Managing credentials and other types of access tokens is a hassle. In Microsoft’s Azure Cloud, you can take advantage of Service Principals and RBAC. But even then, a Service Principal requires a password. There is a better solution in Azure called Managed Identity. But how can you employ this feature when your workload runs in AKS? There is a solution, and I’ve explained all you need to know in an article on my employer’s developer blog.
This blog post is a follow-up to a previous blog post titled “Simplify Spring Boot Access to Secrets Using Spring Cloud Kubernetes“. Despite the downsides I mentioned, I already hinted at a more straightforward solution that utilizes environment variables. The plan is to get everything into the Pod with as little configuration effort as possible.
So, I promised a twist, and here it is, thanks to one of my colleagues who pushed me in this direction. Kubernetes gives you yet another tool to handle Secrets in environment variables. This time, it is more convenient since you only point it to the complete Secret, not just a single value. Kubernetes will then make all key-value pairs available as individual environment variables.Read More »
This topic has its origin in how we manage Kubernetes Secrets at my workplace. We use Helm for deployments, and we must support several environments with their connection strings, passwords, and other settings. As a result, some things are a bit more complicated, and one of them is the access to Kubernetes Secrets from a Spring Boot application running in a Pod.
This blog post covers the following:
- How do you generally get Secrets into a Pod?
- How do we currently do it using Helm?
- How can it be improved with less configuration?
- Any gotchas? Of course, it is software.
I will explain a lot of rationales, so expect a substantial amount of prose between the (code) snippets.Read More »
At work, we are using Kubernetes as a way to run our application services. To test and debug deployments before they go into code review and to the development environment, a local Kubernetes is beneficial. That is where Minikube comes into play. Unfortunately for me, our application services require more resources than my work laptop can provide, especially RAM. Either I close all applications and run Minikube, or I have a helpful browser and IDE window open 😉.
Since I need the local K8s cluster from time to time, I wondered if I could run it on my personal computer and access it from my laptop. This way, I can dedicate at least six physical cores and 24 GB of RAM to the VM (even more, but that was a nice number and more than enough).
A few days ago at work, I was investigating a strange issue where one of our services could not connect to the Azure Managed PostgreSQL Database from the Kubernetes cluster. Oddly enough, other services of that cluster did not exhibit this behavior.
org.postgresql.util.PSQLException: The connection attempt failed. at org.postgresql.core.v3.ConnectionFactoryImpl.openConnectionImpl(ConnectionFactoryImpl.java:315) ~[postgresql-42.2.16.jar!/:42.2.16] at org.postgresql.core.ConnectionFactory.openConnection(ConnectionFactory.java:51) ~[postgresql-42.2.16.jar!/:42.2.16] at org.postgresql.jdbc.PgConnection.<init>(PgConnection.java:225) ~[postgresql-42.2.16.jar!/:42.2.16] at org.postgresql.Driver.makeConnection(Driver.java:465) ~[postgresql-42.2.16.jar!/:42.2.16] at org.postgresql.Driver.connect(Driver.java:264) ~[postgresql-42.2.16.jar!/:42.2.16] ... at org.springframework.boot.loader.MainMethodRunner.run(MainMethodRunner.java:49) ~[ehg-hermes.jar:0.13.0-SNAPSHOT] at org.springframework.boot.loader.Launcher.launch(Launcher.java:107) ~[ehg-hermes.jar:0.13.0-SNAPSHOT] at org.springframework.boot.loader.Launcher.launch(Launcher.java:58) ~[ehg-hermes.jar:0.13.0-SNAPSHOT] at org.springframework.boot.loader.JarLauncher.main(JarLauncher.java:88) ~[ehg-hermes.jar:0.13.0-SNAPSHOT] Caused by: java.io.EOFException: null at org.postgresql.core.PGStream.receiveChar(PGStream.java:443) ~[postgresql-42.2.16.jar!/:42.2.16] at org.postgresql.core.v3.ConnectionFactoryImpl.enableGSSEncrypted(ConnectionFactoryImpl.java:436) ~[postgresql-42.2.16.jar!/:42.2.16] at org.postgresql.core.v3.ConnectionFactoryImpl.tryConnect(ConnectionFactoryImpl.java:144) ~[postgresql-42.2.16.jar!/:42.2.16] at org.postgresql.core.v3.ConnectionFactoryImpl.openConnectionImpl(ConnectionFactoryImpl.java:213) ~[postgresql-42.2.16.jar!/:42.2.16] ... 46 common frames omitted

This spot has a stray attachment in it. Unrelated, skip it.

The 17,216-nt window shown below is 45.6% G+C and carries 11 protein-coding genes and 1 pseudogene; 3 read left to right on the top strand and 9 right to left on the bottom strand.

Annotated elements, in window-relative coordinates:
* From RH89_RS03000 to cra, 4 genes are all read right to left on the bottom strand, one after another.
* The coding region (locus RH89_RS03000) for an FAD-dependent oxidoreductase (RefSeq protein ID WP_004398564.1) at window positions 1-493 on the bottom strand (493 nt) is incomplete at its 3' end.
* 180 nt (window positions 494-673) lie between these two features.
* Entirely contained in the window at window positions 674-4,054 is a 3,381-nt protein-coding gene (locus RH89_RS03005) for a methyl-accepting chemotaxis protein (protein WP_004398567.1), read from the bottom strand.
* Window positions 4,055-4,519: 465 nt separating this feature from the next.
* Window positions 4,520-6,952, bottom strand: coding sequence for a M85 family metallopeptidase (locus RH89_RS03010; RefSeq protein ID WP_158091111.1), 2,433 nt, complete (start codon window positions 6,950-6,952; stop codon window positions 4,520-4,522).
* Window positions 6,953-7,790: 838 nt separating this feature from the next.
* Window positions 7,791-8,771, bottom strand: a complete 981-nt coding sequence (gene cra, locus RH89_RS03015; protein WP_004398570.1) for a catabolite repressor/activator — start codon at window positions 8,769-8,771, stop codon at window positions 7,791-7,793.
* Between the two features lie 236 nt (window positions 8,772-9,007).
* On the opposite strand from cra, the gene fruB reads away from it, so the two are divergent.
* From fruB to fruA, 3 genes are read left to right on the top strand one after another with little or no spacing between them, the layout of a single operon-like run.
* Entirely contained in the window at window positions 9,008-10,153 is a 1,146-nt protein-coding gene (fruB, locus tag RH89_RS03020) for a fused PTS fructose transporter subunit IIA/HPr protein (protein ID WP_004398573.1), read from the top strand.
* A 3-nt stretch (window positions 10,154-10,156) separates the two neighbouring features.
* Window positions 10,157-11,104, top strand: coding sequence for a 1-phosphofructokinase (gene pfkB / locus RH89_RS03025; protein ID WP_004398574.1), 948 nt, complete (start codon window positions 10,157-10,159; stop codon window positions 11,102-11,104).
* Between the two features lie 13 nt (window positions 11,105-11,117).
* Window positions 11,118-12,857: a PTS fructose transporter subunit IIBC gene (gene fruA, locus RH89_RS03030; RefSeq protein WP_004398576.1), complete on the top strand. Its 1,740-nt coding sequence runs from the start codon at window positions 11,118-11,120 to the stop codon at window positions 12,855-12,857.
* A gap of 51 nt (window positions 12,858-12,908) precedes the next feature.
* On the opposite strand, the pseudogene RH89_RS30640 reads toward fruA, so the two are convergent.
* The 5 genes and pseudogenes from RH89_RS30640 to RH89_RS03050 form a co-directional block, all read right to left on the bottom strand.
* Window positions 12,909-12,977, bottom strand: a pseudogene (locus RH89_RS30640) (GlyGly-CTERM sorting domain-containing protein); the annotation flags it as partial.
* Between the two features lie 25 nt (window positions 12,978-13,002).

As it turns out, it was an issue with the PSQL JDBC driver version that comes bundled with Spring Boot version 2.3.4-RELEASE. All the other services were still built with a slightly older release and therefore used an older PSQL JDBC driver.
The key indicator of what is going on is this method call.
A bit of research led me to a question on StackOverflow that pointed me in the right direction, and ultimately I ended up on Microsoft’s Azure documentation. If you scroll down, you will find a section named "GSS error".
The solution to this problem is simple. If you do not want or cannot
change the Spring Boot or PSQL JDBC driver version, e.g., because of
automated CVE scans that break builds (the reason we upgraded this
one service), then you can solve it with a configuration change.
gssEncMode=disable to the JDBC connection string.